In July 1950, PV202 was one of a number of Mk IX Spitfires stored at High Ercall that were bought by Vickers-Armstrong (Aircraft) Ltd for conversion into two-seat armed trainers. The Irish Air Corps were showing an interest in a Spitfire trainer for converting pilots onto the IAC Seafire. The conversion consisted of removing the fuselage fuel tank and moving the front cockpit forward 13 inches, adding a rear cockpit with a large bubble canopy over it for the instructor to sit in, removal of some of the wing guns and additional fuel tanks added in their place. In total 20 Spitfires were eventually converted to two-seat trainers. PV202 was converted to the Type 509 configuration at the Vickers-Armstrong Eastleigh factory near Southampton and test flown with the markings G-15-174. In an overall green colour scheme and Irish national markings, IAC161 was delivered and brought on charge with the Irish Air Corps in June 1951. With the IAC retiring its Seafire fleet, the Spitfire trainers were no longer needed and in December 1960 were withdrawn from use and used at the Ground Technical Training School, Baldonnel as instructional airframes.

In March 1968, IAC161, along with three other two-seaters, were decommissioned and struck off charge from the Irish Air Corps when they were sold to Tony Samuelson for possible use in the forthcoming ‘Battle of Britain’ film. Two were returned to flying condition for the film but IAC161 was never used and did not fly and eventually stored in Elstree at the Samuelson Film Services hangar. There the four aircraft remained until put up for sale and eventually sold to Sir William Roberts in April 1970 to join his Strathallan Aircraft Collection in Scotland. In August 1979, IAC161/PV202 along with IAC162/ML407, now flying and know as the ‘Grace Spitfire’, was bought by Nick Grace and moved to St. Merryn, Cornwall. IAC161 was sold on to Steve Atkins and the dismantled aircraft was moved to Saffron Waldon, Essex, for a rebuild to full flying condition as a twin-seater. A lower profile canopy, of the type still being used by the Grace Spitfire replaced the original tall bubble canopy. A civilian registration of G-BHGH was reserved but G-TRIX was eventually used and the aircraft was relocated to Sussex. In February 1990, IAC161 completed its first post restoration flight with Pete Kynsey at the controls at BAe Dunsfold, wearing the markings of ‘VZ-M/PV202’ of No 412 RCAF Sqdn. it carried in 1945. Ownership then passed on to Richard Parker who flew it on the air show circuit for a couple of years. In July 1992, PV202 was sold on to Rick Roberts who was based at Goodwood. Following repairs at Hawker Restoration, Earl Colne, Essex following an undercarriage problem, PV202 had a change of code letters reverting to ‘5Q-R’ of No 33 Sqdn that it carried in 1944.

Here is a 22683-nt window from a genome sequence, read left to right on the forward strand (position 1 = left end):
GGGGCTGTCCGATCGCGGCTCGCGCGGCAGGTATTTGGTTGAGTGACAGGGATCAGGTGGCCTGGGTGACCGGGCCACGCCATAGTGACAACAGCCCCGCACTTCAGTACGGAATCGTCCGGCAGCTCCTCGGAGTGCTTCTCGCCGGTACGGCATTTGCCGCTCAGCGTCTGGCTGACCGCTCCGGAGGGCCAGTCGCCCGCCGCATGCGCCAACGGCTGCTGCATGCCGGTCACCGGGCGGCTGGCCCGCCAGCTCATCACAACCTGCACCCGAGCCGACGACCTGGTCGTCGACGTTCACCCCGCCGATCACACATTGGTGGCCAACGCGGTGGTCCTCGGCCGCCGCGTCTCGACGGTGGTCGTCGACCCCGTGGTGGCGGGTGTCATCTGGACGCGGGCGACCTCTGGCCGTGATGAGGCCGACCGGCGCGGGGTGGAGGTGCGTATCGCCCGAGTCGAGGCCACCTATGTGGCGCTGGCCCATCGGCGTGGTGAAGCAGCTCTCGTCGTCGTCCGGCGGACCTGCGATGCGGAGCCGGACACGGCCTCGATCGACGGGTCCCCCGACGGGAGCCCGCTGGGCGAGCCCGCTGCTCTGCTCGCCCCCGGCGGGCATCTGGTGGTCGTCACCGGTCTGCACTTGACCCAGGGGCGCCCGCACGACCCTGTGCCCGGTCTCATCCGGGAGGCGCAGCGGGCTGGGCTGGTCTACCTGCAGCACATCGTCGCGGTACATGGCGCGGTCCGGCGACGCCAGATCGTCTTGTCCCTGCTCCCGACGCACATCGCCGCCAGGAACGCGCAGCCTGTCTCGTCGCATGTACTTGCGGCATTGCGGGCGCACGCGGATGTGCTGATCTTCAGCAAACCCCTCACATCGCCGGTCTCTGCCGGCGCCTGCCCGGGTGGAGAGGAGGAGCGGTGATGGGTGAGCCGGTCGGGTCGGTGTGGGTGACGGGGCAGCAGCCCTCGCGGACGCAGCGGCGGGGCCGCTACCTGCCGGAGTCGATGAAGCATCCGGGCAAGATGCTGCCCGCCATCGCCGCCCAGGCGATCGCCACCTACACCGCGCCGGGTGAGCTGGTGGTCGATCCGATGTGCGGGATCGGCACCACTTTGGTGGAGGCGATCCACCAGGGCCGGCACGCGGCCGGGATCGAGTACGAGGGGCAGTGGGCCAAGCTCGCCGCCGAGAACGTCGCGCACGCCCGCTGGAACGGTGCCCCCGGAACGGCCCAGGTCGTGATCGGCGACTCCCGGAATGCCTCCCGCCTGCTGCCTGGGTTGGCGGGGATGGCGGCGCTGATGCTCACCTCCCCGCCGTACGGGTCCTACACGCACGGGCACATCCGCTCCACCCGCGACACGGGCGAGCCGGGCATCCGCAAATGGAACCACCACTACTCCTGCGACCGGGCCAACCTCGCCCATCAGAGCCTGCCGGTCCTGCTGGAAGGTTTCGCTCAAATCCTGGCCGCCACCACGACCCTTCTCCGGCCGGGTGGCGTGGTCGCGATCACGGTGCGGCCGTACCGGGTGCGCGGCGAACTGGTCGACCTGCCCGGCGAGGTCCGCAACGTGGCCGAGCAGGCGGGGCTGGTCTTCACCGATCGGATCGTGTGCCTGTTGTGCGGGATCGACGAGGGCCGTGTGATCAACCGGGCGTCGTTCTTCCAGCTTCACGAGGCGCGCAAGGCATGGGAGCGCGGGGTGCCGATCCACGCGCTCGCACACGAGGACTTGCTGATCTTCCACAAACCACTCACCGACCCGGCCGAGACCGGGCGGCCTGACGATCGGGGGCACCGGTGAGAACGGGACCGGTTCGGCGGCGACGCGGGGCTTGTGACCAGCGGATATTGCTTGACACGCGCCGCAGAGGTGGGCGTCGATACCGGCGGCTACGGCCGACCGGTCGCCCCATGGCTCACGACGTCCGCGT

In March 2000, PV202 was sold on to Greg McCurrach who had the intention of moving PV202 to his home base in South Africa. Unfortunately Greg McCulloch and his instructor Norman Lees were fatally injured when PV202 crashed during a landing approach at Goodwood in April that year. With the aircraft remains having been moved to Farnborough and following the completion of the crash investigation, PV202 was put up for sale in February 2001. Following an inspection by ARCo/HFL to see if it could be rebuilt, Karel Bos, the owner of HFL, bought PV202. PV202 was to be finished in its original IAC161 green colour scheme and the original bubble canopy was found in storage in Norflok and acquired for the rebuild. The American Packard built Merlin 266 was replaced with a Rolls-Royce Merlin 66, the type fitted to the IAC Spitfires, which had been rebuilt to zero time condition by Universal Airmotive in Chicago. In February 2003 the civilian registration changed from G-TRIX to G-CCCA with Historic flying Ltd as the owners and in February 2004, engine runs were stared with a view to flying in the 2004 air show season. Unfortunately ground testing revealed an engine problem which wasn’t fixed until the end of the year. In December 2004, engine testing recommenced and in January 2005, John Romain took IAC161 for a test flight and following flight-testing was awarded its permit to fly by the CAA.